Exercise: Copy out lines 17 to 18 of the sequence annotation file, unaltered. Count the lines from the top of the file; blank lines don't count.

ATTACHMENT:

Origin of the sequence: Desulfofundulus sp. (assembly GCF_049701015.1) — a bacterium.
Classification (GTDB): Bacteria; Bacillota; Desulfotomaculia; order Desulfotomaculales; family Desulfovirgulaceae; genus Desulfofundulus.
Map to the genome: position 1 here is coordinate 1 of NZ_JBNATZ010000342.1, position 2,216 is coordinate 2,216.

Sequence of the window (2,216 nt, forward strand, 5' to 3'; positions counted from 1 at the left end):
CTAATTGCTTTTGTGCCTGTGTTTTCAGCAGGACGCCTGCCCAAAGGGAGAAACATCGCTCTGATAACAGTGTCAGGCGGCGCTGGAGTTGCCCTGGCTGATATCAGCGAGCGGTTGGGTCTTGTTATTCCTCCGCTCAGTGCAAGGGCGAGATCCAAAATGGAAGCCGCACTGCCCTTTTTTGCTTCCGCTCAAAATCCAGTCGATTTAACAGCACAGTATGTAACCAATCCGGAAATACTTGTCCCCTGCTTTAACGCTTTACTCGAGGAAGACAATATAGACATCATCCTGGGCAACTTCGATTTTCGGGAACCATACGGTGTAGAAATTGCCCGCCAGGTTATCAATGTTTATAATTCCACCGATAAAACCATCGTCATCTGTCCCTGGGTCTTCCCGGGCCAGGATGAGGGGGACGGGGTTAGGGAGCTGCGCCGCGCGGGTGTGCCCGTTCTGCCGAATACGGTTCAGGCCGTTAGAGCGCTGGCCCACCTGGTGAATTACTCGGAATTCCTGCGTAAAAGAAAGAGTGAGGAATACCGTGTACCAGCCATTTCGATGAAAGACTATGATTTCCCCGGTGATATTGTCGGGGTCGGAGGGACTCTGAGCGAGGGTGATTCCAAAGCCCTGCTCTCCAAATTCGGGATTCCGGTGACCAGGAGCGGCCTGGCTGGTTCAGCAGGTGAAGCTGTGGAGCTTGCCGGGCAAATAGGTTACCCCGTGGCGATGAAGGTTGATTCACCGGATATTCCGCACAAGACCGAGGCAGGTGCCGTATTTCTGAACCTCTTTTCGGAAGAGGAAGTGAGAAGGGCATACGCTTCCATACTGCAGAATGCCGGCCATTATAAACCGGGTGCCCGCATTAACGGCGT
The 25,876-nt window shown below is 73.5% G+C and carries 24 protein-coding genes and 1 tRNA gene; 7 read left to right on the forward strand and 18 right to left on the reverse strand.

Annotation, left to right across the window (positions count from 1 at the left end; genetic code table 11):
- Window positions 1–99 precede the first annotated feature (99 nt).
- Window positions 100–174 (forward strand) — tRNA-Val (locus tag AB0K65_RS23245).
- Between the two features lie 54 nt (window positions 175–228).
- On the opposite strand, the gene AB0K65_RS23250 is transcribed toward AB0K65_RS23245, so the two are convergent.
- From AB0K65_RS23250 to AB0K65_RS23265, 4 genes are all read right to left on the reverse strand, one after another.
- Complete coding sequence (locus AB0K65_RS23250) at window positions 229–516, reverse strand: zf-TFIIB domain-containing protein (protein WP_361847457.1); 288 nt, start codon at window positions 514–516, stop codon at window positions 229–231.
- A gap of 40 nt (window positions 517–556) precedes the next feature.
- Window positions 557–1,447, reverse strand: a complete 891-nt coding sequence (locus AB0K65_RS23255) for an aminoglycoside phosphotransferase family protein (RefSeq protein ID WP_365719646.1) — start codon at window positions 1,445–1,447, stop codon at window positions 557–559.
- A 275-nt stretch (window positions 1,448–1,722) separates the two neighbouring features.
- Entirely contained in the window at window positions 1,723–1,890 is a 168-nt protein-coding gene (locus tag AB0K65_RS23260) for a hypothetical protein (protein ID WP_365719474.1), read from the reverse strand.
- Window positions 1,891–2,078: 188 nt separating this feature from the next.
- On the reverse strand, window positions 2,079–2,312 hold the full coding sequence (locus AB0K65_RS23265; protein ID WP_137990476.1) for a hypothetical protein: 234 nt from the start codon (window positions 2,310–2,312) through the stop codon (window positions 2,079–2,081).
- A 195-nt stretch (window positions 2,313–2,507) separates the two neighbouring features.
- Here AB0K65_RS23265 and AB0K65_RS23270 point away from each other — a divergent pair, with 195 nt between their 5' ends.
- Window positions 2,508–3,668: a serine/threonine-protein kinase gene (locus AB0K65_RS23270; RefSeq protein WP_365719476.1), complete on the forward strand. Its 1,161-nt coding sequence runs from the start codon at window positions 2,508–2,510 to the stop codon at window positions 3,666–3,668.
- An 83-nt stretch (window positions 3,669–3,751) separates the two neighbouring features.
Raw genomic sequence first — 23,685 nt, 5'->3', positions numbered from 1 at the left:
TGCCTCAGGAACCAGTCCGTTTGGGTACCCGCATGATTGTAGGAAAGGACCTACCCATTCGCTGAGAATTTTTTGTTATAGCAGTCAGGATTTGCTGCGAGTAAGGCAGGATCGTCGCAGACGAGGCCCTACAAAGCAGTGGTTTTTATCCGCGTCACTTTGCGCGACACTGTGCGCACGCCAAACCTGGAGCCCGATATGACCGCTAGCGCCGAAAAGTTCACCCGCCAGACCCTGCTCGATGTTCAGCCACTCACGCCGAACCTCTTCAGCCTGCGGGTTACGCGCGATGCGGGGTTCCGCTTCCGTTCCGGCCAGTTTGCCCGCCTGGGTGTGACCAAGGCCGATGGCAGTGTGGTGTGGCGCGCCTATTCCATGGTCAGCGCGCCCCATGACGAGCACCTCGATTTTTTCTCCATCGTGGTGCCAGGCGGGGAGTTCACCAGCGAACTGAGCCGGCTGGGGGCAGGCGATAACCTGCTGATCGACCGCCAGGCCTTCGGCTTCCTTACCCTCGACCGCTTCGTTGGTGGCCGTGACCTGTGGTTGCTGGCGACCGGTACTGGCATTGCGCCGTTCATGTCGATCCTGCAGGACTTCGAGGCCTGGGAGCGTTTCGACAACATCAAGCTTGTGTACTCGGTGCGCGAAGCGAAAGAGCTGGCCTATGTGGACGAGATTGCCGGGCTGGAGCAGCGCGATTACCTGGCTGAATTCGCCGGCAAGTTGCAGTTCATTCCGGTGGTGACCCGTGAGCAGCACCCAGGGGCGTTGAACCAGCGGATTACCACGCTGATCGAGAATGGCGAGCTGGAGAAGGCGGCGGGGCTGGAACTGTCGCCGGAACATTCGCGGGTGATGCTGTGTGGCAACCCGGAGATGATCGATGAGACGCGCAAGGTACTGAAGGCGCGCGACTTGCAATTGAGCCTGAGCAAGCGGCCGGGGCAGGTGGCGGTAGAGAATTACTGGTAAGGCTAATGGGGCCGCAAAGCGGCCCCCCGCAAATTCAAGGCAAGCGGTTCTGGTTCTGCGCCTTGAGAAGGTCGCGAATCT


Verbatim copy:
- Entirely contained in the window at window positions 1,723–1,890 is a 168-nt protein-coding gene (locus tag AB0K65_RS23260) for a hypothetical protein (protein ID WP_365719474.1), read from the reverse strand.
- Window positions 1,891–2,078: 188 nt separating this feature from the next.